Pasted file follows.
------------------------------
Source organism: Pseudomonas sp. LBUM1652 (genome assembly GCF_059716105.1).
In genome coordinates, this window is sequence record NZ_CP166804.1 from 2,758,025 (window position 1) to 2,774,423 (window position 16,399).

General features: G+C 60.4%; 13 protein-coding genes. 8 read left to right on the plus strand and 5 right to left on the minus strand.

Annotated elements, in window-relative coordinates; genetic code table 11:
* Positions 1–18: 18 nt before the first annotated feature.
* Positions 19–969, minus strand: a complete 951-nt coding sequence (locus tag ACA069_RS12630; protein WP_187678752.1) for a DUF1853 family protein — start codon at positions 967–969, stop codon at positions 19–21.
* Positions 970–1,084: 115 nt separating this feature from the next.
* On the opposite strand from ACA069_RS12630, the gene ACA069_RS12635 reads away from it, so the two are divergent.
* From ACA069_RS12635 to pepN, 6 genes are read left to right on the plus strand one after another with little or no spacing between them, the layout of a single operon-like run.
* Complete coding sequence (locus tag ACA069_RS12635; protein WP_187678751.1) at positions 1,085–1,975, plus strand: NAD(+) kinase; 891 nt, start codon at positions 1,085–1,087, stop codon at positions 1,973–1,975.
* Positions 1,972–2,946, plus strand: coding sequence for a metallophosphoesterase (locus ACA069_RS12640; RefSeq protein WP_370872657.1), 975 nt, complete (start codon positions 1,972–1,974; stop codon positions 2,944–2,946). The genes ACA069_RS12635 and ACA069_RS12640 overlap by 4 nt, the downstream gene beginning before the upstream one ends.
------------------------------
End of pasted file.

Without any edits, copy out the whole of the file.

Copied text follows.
Source organism: Pseudomonas sp. LBUM1652 (genome assembly GCF_059716105.1).
In genome coordinates, this window is sequence record NZ_CP166804.1 from 2,758,025 (window position 1) to 2,774,423 (window position 16,399).

General features: G+C 60.4%; 13 protein-coding genes. 8 read left to right on the plus strand and 5 right to left on the minus strand.

Annotated elements, in window-relative coordinates; genetic code table 11:
* Positions 1–18: 18 nt before the first annotated feature.
* Positions 19–969, minus strand: a complete 951-nt coding sequence (locus tag ACA069_RS12630; protein WP_187678752.1) for a DUF1853 family protein — start codon at positions 967–969, stop codon at positions 19–21.
* Positions 970–1,084: 115 nt separating this feature from the next.
* On the opposite strand from ACA069_RS12630, the gene ACA069_RS12635 reads away from it, so the two are divergent.
* From ACA069_RS12635 to pepN, 6 genes are read left to right on the plus strand one after another with little or no spacing between them, the layout of a single operon-like run.
* Complete coding sequence (locus tag ACA069_RS12635; protein WP_187678751.1) at positions 1,085–1,975, plus strand: NAD(+) kinase; 891 nt, start codon at positions 1,085–1,087, stop codon at positions 1,973–1,975.
* Positions 1,972–2,946, plus strand: coding sequence for a metallophosphoesterase (locus ACA069_RS12640; RefSeq protein WP_370872657.1), 975 nt, complete (start codon positions 1,972–1,974; stop codon positions 2,944–2,946). The genes ACA069_RS12635 and ACA069_RS12640 overlap by 4 nt, the downstream gene beginning before the upstream one ends.